This neuropeptide also increases dopaminergic and serotonergic neurotransmission without affect SERT [17] and has a neuroprotective effect [18] while activating mGluR [19].


Since it's a peptide, it has to be administered either through intramuscular/intravenous injection or through intranasal spray.


- Cerebrolysin: It's a neurotrophic peptidergic drug used in dementia, stroke, TBI, and cognitive impairment. It modulates the neurotrophic factor (NTF) and sonic hedgehog (Shh) signaling pathway [20] while reducing the production of free radicals.


Cerebrolysin reduces microglial activation in vivo [21].



The only disadvantage of this drug is that it needs to be administered through IM/IV injection.


- NSI-189: This small molecule, which is orally active unlike Semax/Cerebrolysin, increases BDNF [22]. It has significant neuroprotective and neurorestorative effects through a significant decrease in the numbers of activated microglia as well as a significant increase in neurogenesis [23].


- Polygala Tenuifolia: An orally active herbal extract. It has suppressive effect on the NF-κB and toll-like receptor signaling pathways, leading to microglial deactivation [24]. Furthermore, it increases BDNF level while upregulating its TrkB receptor [25]. Upregulation of TrkB receptors is a rare effect only shared with Semax.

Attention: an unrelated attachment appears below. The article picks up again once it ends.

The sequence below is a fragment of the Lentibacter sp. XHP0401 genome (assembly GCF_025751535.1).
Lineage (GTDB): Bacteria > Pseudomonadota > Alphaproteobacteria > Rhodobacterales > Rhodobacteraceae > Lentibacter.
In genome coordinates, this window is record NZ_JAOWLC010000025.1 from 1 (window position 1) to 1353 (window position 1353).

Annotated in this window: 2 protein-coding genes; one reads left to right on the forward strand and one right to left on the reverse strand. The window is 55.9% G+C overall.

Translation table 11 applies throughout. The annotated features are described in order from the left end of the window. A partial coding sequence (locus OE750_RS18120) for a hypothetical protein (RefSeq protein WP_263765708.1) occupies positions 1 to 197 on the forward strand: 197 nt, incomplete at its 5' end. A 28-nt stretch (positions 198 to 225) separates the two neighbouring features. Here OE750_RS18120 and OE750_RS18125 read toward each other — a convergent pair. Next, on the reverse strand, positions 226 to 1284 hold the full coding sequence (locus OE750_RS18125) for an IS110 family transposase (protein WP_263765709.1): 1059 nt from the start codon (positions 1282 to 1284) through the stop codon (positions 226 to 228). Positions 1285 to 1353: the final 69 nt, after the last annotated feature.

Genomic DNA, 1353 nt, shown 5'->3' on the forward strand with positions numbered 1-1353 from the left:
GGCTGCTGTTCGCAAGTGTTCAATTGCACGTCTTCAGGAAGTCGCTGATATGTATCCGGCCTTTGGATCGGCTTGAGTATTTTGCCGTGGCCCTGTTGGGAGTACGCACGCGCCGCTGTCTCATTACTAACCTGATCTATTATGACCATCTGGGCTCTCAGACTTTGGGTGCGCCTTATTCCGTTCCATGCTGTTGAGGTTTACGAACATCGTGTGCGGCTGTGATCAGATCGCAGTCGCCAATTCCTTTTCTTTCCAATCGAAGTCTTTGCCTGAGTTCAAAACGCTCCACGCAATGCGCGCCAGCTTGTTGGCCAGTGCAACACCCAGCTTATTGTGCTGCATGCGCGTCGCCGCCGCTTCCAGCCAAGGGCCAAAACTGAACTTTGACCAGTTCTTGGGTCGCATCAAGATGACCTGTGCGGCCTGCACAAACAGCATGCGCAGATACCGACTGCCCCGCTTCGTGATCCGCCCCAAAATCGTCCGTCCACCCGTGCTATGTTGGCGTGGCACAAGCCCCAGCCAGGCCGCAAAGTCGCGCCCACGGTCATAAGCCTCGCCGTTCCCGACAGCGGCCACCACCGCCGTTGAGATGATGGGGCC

It is also [26]:

- 5HT2A receptor antagonist.

- α₂-adrenoceptor agonist.

- β-adrenoceptor agonist.

- Dopamine D1 and D2 receptor agonist.


While this means it has antidepressant effect, it also significantly modulates the prefrontal cortex (PFC), leading to significant nootropic and pro-cognitive effect [27].


 

Conclusion:

Personally, what worked for me is a regimen of high dose Cerebrolysin + Polygala Tenuifolia. This completely ameliorated all symptoms of post-COVID-19 syndrome. However, I took it for only a month due to financial reasons and this was not enough to cure the condition. As soon as I dropped the regimen, the symptoms came back in full force.


I believe a regimen of the aforementioned drugs can cure this syndrome if taken for a prolonged period of time. However, keep in mind that COVID-19 alters the microbiome [28], so you need to address this as well with a competent physician who specializes in microbiome dysbiosis.